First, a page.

• Live
    • Audio Only
  • google plus
  • facebook
  • twitter
News > World

Africa Declared Free of Polio

  • Matshidiso Moeti, WHO Regional Director for Africa

    Matshidiso Moeti, WHO Regional Director for Africa | Photo: EFE

Published 25 August 2020

After four consecutive years of no delcared cases and mass vaccination campaigns for children, the Africa Regional Certification Commision for Polio Erradication (ARCC) declared Tuesday the entire African continent officially free of the wild poliovirus. 

The certification of this milestone announced on a videoconference organized by the World Health Organization (WHO), means that the 47 African countries in the WHO region have eradicated the viral disease.

"This is a historic moment for Africa," declared the director of the WHO for Africa, Mathsidiso Moeto.

RELATED: COVID-19 Pandemic Is Accelerating in Africa, WHO Warns

The last reported case in Africa was four years ago, in the northeast of Nigeria, a region devastated by the conflict against the Boko Haram jihadists.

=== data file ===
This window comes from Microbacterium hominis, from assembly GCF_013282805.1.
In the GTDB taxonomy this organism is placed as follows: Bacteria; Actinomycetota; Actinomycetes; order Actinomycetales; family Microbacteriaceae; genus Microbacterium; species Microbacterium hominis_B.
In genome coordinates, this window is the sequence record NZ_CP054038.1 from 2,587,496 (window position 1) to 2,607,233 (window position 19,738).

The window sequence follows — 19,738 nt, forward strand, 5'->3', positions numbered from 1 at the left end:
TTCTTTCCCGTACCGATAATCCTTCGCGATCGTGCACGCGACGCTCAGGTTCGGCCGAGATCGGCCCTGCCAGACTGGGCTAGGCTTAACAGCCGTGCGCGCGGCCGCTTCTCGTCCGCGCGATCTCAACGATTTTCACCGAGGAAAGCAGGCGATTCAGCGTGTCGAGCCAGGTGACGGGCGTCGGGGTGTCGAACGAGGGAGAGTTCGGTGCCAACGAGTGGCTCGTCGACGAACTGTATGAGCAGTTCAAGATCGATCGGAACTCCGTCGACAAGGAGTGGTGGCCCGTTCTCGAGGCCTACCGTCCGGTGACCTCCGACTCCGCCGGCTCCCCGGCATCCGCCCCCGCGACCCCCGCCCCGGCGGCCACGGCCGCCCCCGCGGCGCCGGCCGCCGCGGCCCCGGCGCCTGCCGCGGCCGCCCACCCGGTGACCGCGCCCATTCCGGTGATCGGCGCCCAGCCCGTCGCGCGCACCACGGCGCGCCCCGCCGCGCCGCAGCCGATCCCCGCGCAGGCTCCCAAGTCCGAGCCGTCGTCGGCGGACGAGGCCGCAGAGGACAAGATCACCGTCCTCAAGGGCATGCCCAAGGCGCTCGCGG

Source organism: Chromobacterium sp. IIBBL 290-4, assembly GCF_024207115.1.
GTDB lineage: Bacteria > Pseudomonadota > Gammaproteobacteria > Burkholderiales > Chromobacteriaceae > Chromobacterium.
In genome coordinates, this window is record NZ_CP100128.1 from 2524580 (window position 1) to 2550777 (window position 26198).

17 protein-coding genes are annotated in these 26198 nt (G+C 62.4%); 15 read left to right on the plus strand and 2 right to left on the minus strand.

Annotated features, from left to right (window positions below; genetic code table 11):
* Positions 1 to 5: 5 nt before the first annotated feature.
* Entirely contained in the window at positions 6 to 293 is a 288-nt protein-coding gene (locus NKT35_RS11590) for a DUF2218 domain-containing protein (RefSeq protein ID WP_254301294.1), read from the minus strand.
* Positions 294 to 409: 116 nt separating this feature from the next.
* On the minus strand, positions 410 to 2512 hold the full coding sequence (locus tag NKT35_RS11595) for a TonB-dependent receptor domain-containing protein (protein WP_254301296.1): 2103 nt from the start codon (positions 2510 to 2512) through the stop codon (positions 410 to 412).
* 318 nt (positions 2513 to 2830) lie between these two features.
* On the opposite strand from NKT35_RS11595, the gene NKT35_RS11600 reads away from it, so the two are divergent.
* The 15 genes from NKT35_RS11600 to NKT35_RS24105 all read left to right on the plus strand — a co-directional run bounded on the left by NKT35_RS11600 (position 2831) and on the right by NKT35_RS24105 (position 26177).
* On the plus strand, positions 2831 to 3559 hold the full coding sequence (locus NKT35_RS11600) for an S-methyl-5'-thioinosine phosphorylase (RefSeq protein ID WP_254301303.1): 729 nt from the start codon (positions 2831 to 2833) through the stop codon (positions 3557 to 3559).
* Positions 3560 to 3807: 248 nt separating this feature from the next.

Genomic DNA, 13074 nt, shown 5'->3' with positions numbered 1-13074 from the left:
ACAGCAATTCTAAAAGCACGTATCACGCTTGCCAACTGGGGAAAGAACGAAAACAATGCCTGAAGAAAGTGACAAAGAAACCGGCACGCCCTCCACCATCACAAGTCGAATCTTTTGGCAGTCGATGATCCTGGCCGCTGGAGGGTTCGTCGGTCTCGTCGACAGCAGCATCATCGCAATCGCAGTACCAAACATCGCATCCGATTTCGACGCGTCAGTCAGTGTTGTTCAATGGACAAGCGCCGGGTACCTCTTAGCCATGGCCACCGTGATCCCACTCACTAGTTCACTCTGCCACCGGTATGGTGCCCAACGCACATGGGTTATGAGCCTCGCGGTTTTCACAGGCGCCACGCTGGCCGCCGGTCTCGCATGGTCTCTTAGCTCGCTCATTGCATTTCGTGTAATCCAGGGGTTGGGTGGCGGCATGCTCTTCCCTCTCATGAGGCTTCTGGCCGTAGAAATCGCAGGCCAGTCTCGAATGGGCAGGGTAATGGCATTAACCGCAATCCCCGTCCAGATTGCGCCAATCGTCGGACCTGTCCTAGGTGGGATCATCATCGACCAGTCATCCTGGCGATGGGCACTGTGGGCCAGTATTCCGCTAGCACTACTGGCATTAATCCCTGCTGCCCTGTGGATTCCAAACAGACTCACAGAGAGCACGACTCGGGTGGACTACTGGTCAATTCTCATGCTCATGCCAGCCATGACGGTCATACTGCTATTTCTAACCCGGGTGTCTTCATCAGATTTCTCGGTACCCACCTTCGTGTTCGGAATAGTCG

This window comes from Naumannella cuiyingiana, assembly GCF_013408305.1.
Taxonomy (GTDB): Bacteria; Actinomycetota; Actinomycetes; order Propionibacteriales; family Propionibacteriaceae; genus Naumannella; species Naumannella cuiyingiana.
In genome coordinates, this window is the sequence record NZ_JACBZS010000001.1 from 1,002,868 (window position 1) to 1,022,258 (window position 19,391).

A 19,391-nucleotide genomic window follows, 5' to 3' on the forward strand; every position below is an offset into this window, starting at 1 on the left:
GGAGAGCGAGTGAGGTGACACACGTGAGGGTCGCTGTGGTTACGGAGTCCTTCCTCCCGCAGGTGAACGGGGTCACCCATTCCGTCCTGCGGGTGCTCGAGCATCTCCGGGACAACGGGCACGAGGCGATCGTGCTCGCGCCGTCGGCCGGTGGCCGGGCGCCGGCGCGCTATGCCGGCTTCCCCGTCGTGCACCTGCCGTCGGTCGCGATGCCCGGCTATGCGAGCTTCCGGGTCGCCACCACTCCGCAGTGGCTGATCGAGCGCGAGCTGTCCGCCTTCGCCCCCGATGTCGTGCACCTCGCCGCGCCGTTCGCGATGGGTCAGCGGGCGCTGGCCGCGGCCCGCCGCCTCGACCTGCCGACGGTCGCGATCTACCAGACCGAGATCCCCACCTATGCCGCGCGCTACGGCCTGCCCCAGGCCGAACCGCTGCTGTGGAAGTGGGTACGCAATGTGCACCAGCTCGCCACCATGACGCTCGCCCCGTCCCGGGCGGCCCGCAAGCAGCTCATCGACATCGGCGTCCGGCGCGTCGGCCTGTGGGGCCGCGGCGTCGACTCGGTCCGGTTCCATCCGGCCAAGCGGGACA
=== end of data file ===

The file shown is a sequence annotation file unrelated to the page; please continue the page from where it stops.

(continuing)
The WHO, in an official declaration before the web announcement, stated: "Thanks to the efforts deployed by governments, health workers and communities, more than 1.8 million children were saved."
Until discovering a vaccine for the illness in the 1950s, polio was endemic worldwide, and while rich countries have rapid access to the vaccine, Africa and Asia continued to be foci of infections. In 1988, the WHO counted 350,000 cases worldwide, and eight years later reported over 70,000 cases in Africa alone. 

Poliomyelitis, provoked by the wild poliovirus (PVS), is an acute infectious and contagious disease, mostly affecting children, which attacks the nervous system and can cause irreversible paralysis. 

Yet thanks to an unusual sense of collective consciousness, along with dedicated financial resources ($19 billion over the past 30 years), only two countries worldwide present cases of the wild poliovirus, Afghanistan (29 in 2020), and Pakistan (58).  

Post with no comments.